On William Wyler’s Ben-Hur (1959)


by Jennifer Valencia
I don’t remember a lot about the first time I saw William Wyler‘s Ben-Hur, probably because I was 8 and had the attention span of a Jack Russell. What I do remember was the famous chariot race scene. Who doesn’t remember that scene? It was intense, massive, epic! I remember my eyes weren’t big enough to take it all in. Even on a regular T.V. it is hard not to miss the sheer size and excitement of that scene.

As I watched the film for the second time I was impressed with the scope of the film. Ben-Hur was made in 1959, the film technologies of today weren’t even possible, yet the film accomplished the same sense of greatness that you see in a modern epic. This film came out at a key time in Hollywood as it was desperately fighting against the rise of television. One of Hollywood’s answers to the television was to make the epic of all epics.1 It did something no other epic, such as The Ten Commandments, had not yet fully accomplished. Ben-Hur brought the audience into the epic.2 It showed us a world of biblical and historical proportions while drawing us into its mise-en-sense by focusing on the life and journey of Judah Ben-Hur. The director, William Wyler, and Cinematographer, Robert Surtees, did a fabulous job of using the space that 70mm film gave them. They managed to capture the grandeur of the Roman empire while still being able to focus on the central characters and the story. The spacing of characters, objects, and lighting within the frame lends a lot to achieving this intimacy in such a vast landscape.

There are two scenes in particular that I am thinking about when I talk about the use of spacing. There is the scene where Messala comes to visit Judah at his house. They are talking one on each side of the screen, framed in sort of medium shot. The figures do not over power the image yet their bodies take up most of the frame. The positions in contrast to the negative space that is inherent to 70mm bring us right into the action as they are interacting with each other within that space.


The second scene takes place when people are gathered on the hill to hear Jesus speak. Judah and Esther are walking back home from the Valley of the Lepers. They pass the hill and here Juda runs into an acquaintance of his, Balthasar. There’s a lot going on in the background with people assembling on the hill but we are able to focus on the conversation that Judah and Balthasar are having in the foreground. The intimacy of the scene and focus is not completely based on the fact that the characters talking are in the foreground, it is because of their angle and position within the foreground in comparison to the constant moving background. The background figures are moving back and up into the frame yet we are not distracted. This movement enhances the action taking place in the foreground.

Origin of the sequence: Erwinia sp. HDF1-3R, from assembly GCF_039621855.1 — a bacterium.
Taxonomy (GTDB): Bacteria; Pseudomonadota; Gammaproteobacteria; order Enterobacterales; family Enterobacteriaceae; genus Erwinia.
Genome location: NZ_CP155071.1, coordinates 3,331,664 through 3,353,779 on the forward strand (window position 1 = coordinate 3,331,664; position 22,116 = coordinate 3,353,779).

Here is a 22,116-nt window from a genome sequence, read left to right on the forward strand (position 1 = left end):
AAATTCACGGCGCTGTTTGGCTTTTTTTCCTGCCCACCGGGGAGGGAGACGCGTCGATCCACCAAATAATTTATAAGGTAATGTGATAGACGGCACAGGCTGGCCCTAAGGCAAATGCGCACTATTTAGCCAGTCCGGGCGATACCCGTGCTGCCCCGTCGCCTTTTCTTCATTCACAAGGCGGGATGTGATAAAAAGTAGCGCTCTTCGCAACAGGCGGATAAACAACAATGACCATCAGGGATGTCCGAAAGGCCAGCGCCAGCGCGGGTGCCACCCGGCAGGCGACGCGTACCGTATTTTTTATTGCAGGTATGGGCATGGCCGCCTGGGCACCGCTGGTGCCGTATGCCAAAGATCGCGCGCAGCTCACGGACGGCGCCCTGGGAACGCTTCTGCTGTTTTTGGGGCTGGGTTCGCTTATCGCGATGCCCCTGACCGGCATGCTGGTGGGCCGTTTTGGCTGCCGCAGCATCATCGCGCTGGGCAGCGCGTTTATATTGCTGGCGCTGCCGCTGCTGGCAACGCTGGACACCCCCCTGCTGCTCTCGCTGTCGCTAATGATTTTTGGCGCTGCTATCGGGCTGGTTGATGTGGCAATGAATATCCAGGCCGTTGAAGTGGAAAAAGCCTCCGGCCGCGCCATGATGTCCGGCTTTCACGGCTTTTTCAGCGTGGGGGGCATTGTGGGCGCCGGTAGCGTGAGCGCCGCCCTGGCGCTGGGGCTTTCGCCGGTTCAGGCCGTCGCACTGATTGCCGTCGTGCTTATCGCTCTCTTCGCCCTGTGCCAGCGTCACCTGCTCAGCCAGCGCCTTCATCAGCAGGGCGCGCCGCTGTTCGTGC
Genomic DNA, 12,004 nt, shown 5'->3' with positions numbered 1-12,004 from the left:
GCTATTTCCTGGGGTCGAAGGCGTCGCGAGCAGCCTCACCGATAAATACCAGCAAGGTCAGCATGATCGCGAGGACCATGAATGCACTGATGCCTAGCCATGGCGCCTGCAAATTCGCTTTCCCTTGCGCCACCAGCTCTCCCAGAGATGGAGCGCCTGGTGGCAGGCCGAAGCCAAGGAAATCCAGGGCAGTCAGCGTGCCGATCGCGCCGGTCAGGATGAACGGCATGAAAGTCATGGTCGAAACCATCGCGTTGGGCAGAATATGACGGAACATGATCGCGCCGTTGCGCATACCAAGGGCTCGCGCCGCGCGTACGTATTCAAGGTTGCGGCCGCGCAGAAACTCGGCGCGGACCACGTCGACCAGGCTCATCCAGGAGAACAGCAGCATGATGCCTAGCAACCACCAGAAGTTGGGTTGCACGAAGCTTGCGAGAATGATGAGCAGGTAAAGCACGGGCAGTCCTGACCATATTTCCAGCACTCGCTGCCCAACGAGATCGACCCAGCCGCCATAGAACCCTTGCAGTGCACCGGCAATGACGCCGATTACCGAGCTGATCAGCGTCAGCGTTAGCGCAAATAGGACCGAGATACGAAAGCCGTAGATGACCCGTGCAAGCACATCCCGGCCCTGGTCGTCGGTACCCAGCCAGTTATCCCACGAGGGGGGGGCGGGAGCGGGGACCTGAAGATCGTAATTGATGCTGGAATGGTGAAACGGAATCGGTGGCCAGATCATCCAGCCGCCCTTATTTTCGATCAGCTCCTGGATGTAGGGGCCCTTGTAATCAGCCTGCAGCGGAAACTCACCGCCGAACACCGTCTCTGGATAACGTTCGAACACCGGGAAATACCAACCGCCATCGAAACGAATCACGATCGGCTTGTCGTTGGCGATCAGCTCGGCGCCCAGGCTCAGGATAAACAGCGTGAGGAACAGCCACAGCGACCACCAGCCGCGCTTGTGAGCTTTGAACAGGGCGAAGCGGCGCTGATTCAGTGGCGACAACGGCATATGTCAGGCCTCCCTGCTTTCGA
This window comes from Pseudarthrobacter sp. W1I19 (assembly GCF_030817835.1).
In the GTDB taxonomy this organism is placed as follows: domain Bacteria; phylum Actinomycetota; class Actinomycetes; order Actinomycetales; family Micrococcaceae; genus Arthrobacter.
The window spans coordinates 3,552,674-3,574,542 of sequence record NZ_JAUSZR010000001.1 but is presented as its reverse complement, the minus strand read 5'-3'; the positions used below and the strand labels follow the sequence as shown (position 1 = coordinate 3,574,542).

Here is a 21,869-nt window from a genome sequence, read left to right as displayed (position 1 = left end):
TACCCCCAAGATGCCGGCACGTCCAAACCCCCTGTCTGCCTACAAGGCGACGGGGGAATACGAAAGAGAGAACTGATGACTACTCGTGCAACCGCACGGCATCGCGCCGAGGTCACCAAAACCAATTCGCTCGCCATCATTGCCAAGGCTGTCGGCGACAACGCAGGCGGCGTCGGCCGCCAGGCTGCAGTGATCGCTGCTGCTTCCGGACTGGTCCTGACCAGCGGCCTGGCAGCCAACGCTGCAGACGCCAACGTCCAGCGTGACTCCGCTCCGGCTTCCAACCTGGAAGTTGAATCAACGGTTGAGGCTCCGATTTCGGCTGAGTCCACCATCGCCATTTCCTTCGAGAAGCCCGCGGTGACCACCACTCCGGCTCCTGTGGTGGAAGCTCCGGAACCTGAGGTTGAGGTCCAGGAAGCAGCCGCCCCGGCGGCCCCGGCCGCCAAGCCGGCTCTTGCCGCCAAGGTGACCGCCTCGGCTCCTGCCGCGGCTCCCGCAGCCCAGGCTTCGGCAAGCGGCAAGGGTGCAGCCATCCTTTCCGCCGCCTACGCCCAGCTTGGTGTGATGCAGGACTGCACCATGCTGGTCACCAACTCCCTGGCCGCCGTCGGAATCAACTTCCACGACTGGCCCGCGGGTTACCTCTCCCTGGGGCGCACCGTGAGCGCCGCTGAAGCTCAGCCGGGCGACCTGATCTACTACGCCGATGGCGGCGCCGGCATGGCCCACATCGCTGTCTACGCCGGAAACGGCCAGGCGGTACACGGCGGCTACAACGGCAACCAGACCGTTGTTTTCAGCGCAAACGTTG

This intimacy is also achieved by the great performances. The setting give way to the audience wanting to focus and engage in the conversation happening in front of them. The above scene is set like so many others in this film whereby we see fantastic settings that allow for the characters to move and interact within the space so effortlessly that their performances come through organically.


Ben-Hur was also a film that helped bring American cinema into a new era. The use of 70mm film brought audience a grandeur they had never seen before and opened the imaginations of the next generation of filmmakers. Robert Surtees adopted a form of modern lighting that used more shadows and dark lighting to set scenes that were either more emotional or in essence darker.3 This brought forward the use of lighting as a means to keep the audience engaged to the feel and emotion of the scene. I particularly recall the scene where Judah’s mother and sister come back to the house after they have become lepers. Esther finds them and tries to force them to stay but they insist on not letting themselves be seen. Their need to hide, fear, and shame is enhanced by the fact that they are mostly cast in shadow while Esther is completely well-lit.

I was watching Gladiator (2000) the other day and it is not hard to see that Ben-Hur was on Ridley Scott‘s mind while he was making his film. It isn’t hard to miss how influential Ben-Hur has been historically. It was the epic that started it all. The chariot race chase scene has influenced either consciously or subconsciously every chase scene since it was made. The modern chase scene would not have been what it is today without the Ben-Hur chariot race scene.4

Ben-Hur’s grandeur, setting, cinematography, ingenuity, and acting has made it an American classic that is without a doubt part of American cinemas history. It can also be said that it helped shape the genera of the epic film and made it what it is today.

1 Thompson, Kristin and Bordwell, David. Film History: An Introduction. New York. McGraw-Hill, Inc., 1994 (376-380)

2-4 Ben Hur-The Epic That Changed the Cinema. Dr. Gary Leva. Turner Enterainment Co., a Warner Bros. Entertainment Compnay, 2005.

Ben Hur. Dir. William Wyler. Metro-Goldwyn-Mayer, 1959


AFI’s 100 Years in Movies

Ben-Hur: A Tale of Christ by Lew Wallace

Ten Best Gladiator Movies

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